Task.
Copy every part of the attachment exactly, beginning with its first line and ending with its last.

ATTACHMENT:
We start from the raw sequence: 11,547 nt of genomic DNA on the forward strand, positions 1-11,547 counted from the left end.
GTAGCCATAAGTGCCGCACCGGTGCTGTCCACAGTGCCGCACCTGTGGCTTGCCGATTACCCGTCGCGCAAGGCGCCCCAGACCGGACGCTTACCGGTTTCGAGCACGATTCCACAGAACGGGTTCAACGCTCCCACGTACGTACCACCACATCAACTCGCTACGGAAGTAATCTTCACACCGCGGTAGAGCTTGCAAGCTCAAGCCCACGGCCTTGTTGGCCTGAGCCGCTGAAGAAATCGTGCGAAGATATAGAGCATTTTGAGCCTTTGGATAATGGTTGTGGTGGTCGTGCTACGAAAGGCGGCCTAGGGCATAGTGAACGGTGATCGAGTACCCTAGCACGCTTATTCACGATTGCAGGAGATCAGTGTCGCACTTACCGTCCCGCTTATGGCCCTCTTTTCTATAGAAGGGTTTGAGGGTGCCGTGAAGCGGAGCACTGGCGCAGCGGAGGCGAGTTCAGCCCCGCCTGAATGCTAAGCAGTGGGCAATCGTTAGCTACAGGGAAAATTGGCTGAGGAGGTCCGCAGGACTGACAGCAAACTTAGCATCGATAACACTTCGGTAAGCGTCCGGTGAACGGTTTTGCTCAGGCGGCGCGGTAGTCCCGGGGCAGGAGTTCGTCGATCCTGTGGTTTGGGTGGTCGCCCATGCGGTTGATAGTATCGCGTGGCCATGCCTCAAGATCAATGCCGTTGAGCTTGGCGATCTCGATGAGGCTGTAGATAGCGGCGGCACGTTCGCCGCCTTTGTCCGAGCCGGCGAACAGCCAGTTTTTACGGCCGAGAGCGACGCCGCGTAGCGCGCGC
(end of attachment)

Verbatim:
We start from the raw sequence: 11,547 nt of genomic DNA on the forward strand, positions 1-11,547 counted from the left end.
GTAGCCATAAGTGCCGCACCGGTGCTGTCCACAGTGCCGCACCTGTGGCTTGCCGATTACCCGTCGCGCAAGGCGCCCCAGACCGGACGCTTACCGGTTTCGAGCACGATTCCACAGAACGGGTTCAACGCTCCCACGTACGTACCACCACATCAACTCGCTACGGAAGTAATCTTCACACCGCGGTAGAGCTTGCAAGCTCAAGCCCACGGCCTTGTTGGCCTGAGCCGCTGAAGAAATCGTGCGAAGATATAGAGCATTTTGAGCCTTTGGATAATGGTTGTGGTGGTCGTGCTACGAAAGGCGGCCTAGGGCATAGTGAACGGTGATCGAGTACCCTAGCACGCTTATTCACGATTGCAGGAGATCAGTGTCGCACTTACCGTCCCGCTTATGGCCCTCTTTTCTATAGAAGGGTTTGAGGGTGCCGTGAAGCGGAGCACTGGCGCAGCGGAGGCGAGTTCAGCCCCGCCTGAATGCTAAGCAGTGGGCAATCGTTAGCTACAGGGAAAATTGGCTGAGGAGGTCCGCAGGACTGACAGCAAACTTAGCATCGATAACACTTCGGTAAGCGTCCGGTGAACGGTTTTGCTCAGGCGGCGCGGTAGTCCCGGGGCAGGAGTTCGTCGATCCTGTGGTTTGGGTGGTCGCCCATGCGGTTGATAGTATCGCGTGGCCATGCCTCAAGATCAATGCCGTTGAGCTTGGCGATCTCGATGAGGCTGTAGATAGCGGCGGCACGTTCGCCGCCTTTGTCCGAGCCGGCGAACAGCCAGTTTTTACGGCCGAGAGCGACGCCGCGTAGCGCGCGC